debkafile: Israel’s ruling Kadima begins to fade in opinion polls – 26 days before general election

The latest figure is 37 Knesset seats (out of 120), down from the 44 the new party claimed on Jan 5, when Ehud Olmert took over as prime minister from the ailing Ariel Sharon.
He has so far not filled the big shoes he occupies. His government and team are short of credibility for grappling with security and diplomatic crises as Israel faces a new wave of terror and Hamas’ international gains.
The opposition Labor party is stationary at 19. Its leader, Amir Peretz, goes to meet Palestinian Authority chairman Mahmoud Abbas Thursday, March 2. He is working hard to broaden his trade union image as a more statesman-like figure, but he too reflects a lack of security experience.
Likud is inching up to 15 seats under the influence of opposition leader Binyamin Netanyahu’s anti-corruption reforms. Wednesday night, he persuaded the party’s 3,000 central committee members to relinquish by an overwhelming majority vote their prerogative to elect the Knesset faction in future and pass it to the full registered membership. Netanyahu has also unveiled a platform for national electoral reform introducing partial regional balloting instead of the current proportional system. Netanyahu is still bedeviled by the savage welfare cuts he made as finance minister in the previous government and the high poverty level they engendered.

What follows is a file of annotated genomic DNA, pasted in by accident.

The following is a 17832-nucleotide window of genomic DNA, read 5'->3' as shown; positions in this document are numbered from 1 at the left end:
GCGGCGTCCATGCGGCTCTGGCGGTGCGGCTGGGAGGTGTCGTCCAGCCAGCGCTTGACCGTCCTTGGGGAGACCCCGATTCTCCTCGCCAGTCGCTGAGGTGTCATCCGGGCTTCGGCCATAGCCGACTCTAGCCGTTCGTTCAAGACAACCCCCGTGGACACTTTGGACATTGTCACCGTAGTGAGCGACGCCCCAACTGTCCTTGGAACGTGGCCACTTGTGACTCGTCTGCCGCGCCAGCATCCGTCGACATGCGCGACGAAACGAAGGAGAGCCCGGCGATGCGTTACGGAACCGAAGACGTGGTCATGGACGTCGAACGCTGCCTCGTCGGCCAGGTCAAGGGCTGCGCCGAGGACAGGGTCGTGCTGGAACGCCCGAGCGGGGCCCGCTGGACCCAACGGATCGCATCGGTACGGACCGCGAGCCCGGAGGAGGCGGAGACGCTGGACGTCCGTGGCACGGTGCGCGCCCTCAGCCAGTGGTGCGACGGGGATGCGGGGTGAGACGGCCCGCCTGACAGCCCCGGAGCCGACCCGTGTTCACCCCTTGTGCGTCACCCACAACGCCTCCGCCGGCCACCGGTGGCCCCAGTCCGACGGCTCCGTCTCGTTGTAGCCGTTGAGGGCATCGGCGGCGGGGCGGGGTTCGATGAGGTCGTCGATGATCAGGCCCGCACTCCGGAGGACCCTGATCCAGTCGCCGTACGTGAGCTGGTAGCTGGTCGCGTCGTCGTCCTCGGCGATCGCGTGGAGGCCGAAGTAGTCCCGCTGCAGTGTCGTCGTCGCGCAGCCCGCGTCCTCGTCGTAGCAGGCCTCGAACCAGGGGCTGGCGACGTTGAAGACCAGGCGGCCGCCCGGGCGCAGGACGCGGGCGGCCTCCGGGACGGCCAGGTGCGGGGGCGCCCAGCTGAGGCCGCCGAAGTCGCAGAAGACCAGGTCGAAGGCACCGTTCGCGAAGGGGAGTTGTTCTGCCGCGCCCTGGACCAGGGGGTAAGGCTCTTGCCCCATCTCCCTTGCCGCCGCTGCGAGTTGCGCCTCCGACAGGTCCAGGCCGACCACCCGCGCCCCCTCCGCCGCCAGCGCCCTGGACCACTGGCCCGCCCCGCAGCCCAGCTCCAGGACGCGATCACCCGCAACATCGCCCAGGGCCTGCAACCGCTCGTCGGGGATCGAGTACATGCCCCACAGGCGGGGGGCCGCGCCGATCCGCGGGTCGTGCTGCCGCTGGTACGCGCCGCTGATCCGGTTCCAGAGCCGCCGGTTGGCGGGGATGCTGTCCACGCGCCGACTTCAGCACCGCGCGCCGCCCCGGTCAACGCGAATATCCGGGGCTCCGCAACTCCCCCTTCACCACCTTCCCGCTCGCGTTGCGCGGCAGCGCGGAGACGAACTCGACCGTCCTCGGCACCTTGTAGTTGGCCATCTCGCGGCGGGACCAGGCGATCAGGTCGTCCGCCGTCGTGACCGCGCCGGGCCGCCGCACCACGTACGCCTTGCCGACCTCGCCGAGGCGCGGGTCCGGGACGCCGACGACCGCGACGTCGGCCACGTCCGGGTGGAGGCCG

As for the lesser parties: the merged National Union-National Religious Party is looking optimistically at 11 seats, the ultra-religious Shas – 10, Avigdor Lieberman’s Russian-dominated Israel Beitenu – 7; left-wing Meretz – 6. Six too for United Tora Judaism; Arab-led communist Hadash – 4; Islam fundamentalist United Arab list-Taal – 3; and Arab Balad – 2.

Print Friendly, PDF & Email